The Odyssey Project, a program of the Illinois Humanities Council in partnership with the Clemente Course in the Humanities, has opened the application window for the 2013–14 session of classes beginning next fall.
The Odyssey Project is a free college-level introduction to the humanities, founded on the conviction that engagement with the humanities can offer individuals a way out of poverty by fostering habits of sustained reflection, critical thinking, and skilled communication.
Classes are offered in literature, philosophy, history, art history, and critical thinking and writing, taught by faculty members from top institutions including the University of Illinois at Urbana-Champaign. In partnership with the Bard College Clemente Course in the Humanities, students may receive up to fourteen units of college credit over two years.
Courses in Champaign are held at the Douglass Library. Since its inception, more than 500 students have graduated from the program.
The most valuable thing that I obtained [from] the Odyssey project was to learn to question, to have a critical thought, and not to suppose that everything learned in life is what it is. The Odyssey Project is valuable at a personal level because it takes a blindfold off the eyes, as to not keep on walking along the world blindly — Antonia Salinas, 2010 graduate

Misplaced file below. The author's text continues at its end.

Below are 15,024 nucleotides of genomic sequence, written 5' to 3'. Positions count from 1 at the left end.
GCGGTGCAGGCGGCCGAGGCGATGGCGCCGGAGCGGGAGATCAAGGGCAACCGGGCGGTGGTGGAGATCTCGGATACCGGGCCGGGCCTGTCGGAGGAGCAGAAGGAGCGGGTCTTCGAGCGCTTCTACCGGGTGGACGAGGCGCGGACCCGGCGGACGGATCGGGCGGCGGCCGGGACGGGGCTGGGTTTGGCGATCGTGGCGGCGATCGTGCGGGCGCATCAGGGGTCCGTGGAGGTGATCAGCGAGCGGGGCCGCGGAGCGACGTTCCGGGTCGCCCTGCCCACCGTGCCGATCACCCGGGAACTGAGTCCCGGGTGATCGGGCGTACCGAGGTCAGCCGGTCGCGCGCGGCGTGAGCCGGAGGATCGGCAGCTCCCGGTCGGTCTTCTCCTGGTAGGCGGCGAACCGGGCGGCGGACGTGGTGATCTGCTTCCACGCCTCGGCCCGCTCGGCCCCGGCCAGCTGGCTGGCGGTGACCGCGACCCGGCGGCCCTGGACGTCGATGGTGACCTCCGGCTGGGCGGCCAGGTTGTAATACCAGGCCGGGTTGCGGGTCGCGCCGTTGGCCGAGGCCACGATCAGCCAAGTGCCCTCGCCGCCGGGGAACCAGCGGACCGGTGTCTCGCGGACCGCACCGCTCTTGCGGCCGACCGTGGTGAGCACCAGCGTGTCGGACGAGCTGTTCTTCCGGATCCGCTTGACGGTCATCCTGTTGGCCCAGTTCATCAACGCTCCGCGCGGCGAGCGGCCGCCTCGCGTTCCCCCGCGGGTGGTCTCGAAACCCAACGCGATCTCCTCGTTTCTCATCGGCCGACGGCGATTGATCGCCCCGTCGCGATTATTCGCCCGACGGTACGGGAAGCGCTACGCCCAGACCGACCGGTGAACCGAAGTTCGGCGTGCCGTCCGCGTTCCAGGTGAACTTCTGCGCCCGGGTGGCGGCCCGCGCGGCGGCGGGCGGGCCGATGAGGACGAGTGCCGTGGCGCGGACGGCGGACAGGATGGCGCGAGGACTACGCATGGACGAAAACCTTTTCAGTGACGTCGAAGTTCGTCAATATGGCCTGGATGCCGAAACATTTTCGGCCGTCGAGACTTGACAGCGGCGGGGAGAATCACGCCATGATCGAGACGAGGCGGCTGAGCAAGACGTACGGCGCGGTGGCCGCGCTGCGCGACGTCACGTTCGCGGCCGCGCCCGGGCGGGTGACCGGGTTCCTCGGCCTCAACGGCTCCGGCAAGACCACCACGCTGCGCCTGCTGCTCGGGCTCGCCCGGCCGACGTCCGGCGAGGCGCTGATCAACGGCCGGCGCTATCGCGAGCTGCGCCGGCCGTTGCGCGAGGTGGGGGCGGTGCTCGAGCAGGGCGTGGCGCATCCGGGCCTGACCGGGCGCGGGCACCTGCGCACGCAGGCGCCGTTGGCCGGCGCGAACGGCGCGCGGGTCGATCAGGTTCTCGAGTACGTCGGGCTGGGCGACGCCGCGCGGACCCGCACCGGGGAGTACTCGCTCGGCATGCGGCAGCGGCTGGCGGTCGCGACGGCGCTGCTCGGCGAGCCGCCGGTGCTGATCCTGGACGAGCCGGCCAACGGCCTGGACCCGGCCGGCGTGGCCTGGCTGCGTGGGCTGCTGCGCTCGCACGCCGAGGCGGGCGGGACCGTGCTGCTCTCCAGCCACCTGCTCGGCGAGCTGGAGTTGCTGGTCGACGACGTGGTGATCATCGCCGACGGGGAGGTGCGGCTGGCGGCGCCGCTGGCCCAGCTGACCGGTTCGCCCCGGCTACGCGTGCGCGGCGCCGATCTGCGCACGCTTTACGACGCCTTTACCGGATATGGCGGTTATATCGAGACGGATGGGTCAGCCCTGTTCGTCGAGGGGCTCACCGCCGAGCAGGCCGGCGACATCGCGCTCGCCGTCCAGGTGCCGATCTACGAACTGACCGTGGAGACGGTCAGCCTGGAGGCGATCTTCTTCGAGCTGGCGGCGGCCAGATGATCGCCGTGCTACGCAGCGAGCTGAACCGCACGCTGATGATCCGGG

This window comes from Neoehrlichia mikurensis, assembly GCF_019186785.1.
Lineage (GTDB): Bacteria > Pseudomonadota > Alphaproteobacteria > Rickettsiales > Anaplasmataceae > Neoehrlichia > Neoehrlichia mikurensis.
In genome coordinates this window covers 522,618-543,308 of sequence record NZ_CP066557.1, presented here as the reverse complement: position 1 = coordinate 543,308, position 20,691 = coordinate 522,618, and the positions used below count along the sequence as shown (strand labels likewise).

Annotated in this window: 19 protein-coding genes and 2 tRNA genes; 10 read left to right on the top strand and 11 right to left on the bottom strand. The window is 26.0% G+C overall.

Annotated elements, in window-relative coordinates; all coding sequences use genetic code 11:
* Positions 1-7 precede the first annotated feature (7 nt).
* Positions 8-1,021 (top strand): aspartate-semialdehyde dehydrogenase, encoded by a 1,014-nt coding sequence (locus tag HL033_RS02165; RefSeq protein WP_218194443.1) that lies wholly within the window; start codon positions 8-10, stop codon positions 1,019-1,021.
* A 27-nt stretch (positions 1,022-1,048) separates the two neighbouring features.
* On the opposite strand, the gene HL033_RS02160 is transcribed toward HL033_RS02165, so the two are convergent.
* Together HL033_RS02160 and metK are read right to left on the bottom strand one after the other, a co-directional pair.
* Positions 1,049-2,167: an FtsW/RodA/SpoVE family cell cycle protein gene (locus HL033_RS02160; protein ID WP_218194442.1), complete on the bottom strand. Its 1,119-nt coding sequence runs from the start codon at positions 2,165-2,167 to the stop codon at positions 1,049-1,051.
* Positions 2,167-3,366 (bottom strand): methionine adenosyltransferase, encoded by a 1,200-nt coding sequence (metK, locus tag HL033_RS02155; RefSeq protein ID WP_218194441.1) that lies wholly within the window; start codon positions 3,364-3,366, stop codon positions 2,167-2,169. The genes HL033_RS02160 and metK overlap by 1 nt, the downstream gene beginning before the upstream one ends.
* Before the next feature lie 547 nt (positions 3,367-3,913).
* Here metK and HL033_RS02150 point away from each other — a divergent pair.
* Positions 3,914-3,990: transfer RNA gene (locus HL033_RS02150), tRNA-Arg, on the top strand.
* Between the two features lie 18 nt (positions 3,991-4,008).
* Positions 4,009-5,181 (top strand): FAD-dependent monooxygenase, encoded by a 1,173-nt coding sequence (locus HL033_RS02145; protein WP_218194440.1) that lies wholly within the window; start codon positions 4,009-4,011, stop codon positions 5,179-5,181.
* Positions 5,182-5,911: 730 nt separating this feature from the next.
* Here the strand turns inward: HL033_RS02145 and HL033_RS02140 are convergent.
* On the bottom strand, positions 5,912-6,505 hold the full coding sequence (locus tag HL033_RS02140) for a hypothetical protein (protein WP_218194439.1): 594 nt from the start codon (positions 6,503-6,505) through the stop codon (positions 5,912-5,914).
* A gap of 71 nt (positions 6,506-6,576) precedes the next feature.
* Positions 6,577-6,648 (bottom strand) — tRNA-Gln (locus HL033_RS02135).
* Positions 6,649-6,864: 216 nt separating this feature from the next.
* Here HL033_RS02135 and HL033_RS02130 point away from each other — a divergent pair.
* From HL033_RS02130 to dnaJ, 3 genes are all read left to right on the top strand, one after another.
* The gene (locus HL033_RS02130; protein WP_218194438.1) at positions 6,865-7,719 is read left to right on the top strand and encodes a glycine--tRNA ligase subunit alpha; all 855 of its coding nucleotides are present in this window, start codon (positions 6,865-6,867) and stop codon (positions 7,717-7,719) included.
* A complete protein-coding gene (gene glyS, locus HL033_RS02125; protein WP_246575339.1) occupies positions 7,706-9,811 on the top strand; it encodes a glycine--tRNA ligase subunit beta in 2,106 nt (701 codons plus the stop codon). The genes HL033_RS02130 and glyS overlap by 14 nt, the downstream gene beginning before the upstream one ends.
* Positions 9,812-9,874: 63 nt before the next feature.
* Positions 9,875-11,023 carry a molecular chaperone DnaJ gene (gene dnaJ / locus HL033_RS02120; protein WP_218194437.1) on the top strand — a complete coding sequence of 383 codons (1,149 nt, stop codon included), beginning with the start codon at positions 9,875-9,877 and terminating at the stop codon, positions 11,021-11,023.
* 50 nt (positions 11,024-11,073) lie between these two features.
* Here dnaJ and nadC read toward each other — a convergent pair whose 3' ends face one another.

Accepting applications through August 1, 2013. Applications are available via the Odyssey Project page on www.prairie.org or by calling (312) 422-5580.
Applicants must be at least 18 years old and live in a household with income at or below 150% of the Federal poverty level. Classes are free of charge and tuition and books are provided, along with on-site babysitting and transit cards. Classes are held mid-September through May at all locations.
The Illinois Humanities Council is an independent, nonprofit state affiliate of the National Endowment for the Humanities, dedicated to fostering a culture in which the humanities are a vital part of the lives of individuals and communities. The IHC creates programs and funds organizations that promote greater understanding of, appreciation for, and involvement in the humanities by all Illinoisans, regardless of their economic resources, cultural background, or geographic location. The IHC is supported by state, federal, and private funds.